Eight of the nine people who died during the Hurricane Ida floods last night were exactly where emergency alerts told them was the safest place to be: their homes. Specifically, they were in their own basement apartments in Queens and in one case, Brooklyn. Only one of the buildings, at 61–20 Grand Central Parkway, was located in an area that was a “special flood hazard area,” according to Department of Buildings records, highlighting just how unprepared the city is for climate change. And in New York City, these subterranean spaces, many of them turned into apartments in violation of zoning and occupancy laws, are among the few affordable housing available to low-income immigrants. The Pratt Center for Community Development has estimated that there are more than 100,000 illegal basement apartments in New York, the majority of them in Queens.
It’s unclear whether the five (and possibly more) apartments where people died were legal or not. But Department of Buildings records suggest that there were questions about at least one of them. At the Elmhurst building on 84th Street where an 86-year-old woman was found unresponsive just before midnight, there had been several complaints in 2012 about a basement unit, after which inspectors failed to get into the building four times. (Per city regulations, an apartment must have ceilings at least seven feet six inches high, a window, and at least two exits, and at least half of the room must be above grade; otherwise it’s considered a cellar, and you’re not supposed to live there. A lot of illegal basement apartments might more accurately be called cellar apartments.) A 2019 Times analysis found that eight areas in Queens were consistently among the top 10 places in the city with the most complaints over illegal home conversions. The city created a pilot program in 2019 toward making these projects legal, launching it in Cypress Hills and East New York, but COVID budget cuts took it down to barely anything: For 2020, it was allocated just $91,000, and reduced its scope from 41 homes to 9.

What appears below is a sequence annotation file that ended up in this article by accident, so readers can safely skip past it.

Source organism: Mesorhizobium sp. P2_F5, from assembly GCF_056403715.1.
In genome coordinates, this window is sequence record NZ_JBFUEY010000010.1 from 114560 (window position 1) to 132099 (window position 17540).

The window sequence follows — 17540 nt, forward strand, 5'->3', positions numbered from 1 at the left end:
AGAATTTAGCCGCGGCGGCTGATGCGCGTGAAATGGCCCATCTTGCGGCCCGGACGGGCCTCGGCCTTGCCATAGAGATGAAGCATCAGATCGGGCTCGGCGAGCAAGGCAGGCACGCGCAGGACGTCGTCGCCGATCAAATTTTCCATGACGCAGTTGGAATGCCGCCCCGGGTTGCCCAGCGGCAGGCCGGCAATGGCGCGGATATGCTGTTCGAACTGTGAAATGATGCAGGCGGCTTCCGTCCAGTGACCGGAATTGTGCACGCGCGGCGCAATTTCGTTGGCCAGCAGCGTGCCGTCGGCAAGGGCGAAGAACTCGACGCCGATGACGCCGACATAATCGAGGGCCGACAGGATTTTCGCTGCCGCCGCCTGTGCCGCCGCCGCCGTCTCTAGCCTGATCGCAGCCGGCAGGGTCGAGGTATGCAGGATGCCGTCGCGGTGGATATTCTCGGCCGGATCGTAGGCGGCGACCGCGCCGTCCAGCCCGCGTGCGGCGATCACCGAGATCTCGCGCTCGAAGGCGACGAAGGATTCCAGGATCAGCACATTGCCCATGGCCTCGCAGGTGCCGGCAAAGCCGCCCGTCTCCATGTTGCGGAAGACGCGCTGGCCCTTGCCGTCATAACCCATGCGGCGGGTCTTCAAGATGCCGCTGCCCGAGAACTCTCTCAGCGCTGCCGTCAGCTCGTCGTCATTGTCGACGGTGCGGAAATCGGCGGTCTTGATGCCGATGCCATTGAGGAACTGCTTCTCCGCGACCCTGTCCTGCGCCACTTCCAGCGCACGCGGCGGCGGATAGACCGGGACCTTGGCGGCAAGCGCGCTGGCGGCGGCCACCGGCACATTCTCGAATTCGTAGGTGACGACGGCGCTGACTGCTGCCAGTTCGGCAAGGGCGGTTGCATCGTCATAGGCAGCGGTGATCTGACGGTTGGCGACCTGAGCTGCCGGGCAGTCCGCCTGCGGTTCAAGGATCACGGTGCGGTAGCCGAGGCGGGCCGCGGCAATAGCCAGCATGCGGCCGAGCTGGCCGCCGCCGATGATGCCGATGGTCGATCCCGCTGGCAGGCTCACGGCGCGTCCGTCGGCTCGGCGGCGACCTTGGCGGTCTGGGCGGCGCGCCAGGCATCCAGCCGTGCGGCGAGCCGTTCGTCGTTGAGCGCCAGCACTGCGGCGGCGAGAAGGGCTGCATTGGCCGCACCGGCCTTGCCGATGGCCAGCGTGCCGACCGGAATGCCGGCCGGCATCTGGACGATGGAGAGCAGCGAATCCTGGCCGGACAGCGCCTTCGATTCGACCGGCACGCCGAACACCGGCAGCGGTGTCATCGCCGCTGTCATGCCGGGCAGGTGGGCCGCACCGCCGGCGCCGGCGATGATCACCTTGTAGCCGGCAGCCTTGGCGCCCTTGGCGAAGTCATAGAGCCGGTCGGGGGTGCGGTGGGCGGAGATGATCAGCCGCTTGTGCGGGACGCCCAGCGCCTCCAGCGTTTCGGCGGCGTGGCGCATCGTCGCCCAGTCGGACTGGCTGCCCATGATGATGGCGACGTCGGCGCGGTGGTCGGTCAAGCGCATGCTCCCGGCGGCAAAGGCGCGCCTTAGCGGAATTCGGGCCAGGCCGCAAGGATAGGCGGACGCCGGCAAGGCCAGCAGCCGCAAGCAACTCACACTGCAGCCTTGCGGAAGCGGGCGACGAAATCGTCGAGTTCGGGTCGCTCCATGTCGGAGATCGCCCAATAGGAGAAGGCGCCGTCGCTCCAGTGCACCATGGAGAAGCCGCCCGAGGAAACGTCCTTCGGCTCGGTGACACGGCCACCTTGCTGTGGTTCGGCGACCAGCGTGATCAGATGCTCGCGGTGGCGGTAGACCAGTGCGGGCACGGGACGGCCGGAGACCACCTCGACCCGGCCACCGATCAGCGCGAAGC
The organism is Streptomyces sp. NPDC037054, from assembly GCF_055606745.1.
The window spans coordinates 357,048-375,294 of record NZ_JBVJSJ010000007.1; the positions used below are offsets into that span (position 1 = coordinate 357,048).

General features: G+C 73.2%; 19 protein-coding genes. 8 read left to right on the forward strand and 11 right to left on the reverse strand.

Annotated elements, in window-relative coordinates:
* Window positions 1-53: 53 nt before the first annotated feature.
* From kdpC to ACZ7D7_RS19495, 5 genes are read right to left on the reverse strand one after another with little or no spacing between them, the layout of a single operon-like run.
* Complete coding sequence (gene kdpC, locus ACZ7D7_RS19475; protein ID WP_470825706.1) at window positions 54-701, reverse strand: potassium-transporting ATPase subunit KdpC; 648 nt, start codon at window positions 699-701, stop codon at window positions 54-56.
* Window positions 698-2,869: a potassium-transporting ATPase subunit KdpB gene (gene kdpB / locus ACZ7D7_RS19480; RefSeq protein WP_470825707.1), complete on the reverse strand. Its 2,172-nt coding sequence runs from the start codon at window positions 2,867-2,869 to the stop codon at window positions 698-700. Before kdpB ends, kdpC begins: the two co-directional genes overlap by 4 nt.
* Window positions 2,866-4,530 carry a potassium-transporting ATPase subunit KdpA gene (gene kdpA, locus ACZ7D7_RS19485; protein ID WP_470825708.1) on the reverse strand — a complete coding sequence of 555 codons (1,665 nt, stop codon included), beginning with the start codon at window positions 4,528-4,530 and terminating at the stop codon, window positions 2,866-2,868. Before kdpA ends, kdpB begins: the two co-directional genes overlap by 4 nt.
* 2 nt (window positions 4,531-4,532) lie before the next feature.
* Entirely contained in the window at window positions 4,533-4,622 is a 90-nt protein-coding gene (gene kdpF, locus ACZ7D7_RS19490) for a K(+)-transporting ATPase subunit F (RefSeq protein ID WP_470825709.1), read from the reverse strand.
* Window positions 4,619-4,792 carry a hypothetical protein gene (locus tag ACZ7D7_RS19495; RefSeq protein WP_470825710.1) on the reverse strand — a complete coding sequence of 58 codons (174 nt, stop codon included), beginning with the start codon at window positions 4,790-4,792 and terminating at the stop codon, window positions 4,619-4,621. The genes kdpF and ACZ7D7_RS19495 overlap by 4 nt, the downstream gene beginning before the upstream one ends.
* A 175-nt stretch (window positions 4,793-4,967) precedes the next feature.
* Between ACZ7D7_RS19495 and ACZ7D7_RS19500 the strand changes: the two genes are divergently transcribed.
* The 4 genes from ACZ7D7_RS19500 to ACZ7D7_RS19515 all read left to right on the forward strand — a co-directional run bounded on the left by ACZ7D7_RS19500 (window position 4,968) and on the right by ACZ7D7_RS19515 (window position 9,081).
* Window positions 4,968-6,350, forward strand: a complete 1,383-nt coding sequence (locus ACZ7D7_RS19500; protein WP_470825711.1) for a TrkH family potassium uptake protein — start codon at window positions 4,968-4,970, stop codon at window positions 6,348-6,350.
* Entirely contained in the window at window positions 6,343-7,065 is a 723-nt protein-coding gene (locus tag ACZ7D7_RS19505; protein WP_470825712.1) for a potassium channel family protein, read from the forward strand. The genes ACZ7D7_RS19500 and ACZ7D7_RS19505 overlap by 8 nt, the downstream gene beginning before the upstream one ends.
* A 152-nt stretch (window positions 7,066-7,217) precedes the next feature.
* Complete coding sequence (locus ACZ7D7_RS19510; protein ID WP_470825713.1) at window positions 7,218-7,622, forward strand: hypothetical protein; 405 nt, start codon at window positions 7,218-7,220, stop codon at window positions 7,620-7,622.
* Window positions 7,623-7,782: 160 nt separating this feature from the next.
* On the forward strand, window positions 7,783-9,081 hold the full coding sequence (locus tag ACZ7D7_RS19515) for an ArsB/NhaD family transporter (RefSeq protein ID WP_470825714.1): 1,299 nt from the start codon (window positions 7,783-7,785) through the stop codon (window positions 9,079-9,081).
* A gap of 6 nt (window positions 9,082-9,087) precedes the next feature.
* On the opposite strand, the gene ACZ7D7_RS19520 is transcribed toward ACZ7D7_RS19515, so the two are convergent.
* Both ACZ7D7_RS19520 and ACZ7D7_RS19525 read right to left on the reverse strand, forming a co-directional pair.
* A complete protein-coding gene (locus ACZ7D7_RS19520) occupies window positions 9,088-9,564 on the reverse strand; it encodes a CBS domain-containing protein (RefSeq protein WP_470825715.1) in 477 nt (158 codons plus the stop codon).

That said, many legal basement apartments also flooded last night (which is an argument against living in any basement, although obviously many people aren’t in a position to be choosy). The water came in suddenly and violently, making escape a challenge, especially for older residents. (Basement apartments tend to be popular with seniors because they’re inexpensive and have few or no stairs.) “These units are a key part of the housing ecosystem in New York City,” said Rebekah Morris, the senior program manager at the Pratt Center for Community Development, which is a member of BASE, or Basement Apartments Safe for Everyone, a coalition of researchers and advocates. “They’re not going to go away, so we need to test and pilot and figure out a pathway to make them safe,” Morris said. Particularly as more extreme weather tests decades-old construction: At the building on 64th Street in Woodside where a 48-year-old woman, 50-year-old man, and 2-year-old child died, DOB records indicate that the integrity of the building itself may have been compromised by the surge. An upstairs neighbor told the Times that the woman who lived in the apartment called her, frantic, to say that water was pouring in from the window.
Before last night, fire was considered the primary danger in these units (and still is: yesterday a 9-year-old boy died in an illegally converted Ozone Park basement after an e-bike battery caught fire). But as flash floods become more frequent and fatal, these apartments become an issue in areas where flooding wasn’t previously a concern. Morris argues it’s becoming even more important to study ways to turn them into safe living spaces. Because as long as the city has an affordability crisis, they’ll continue to exist—and as long as the ocean is getting warmer, they’ll continue to flood.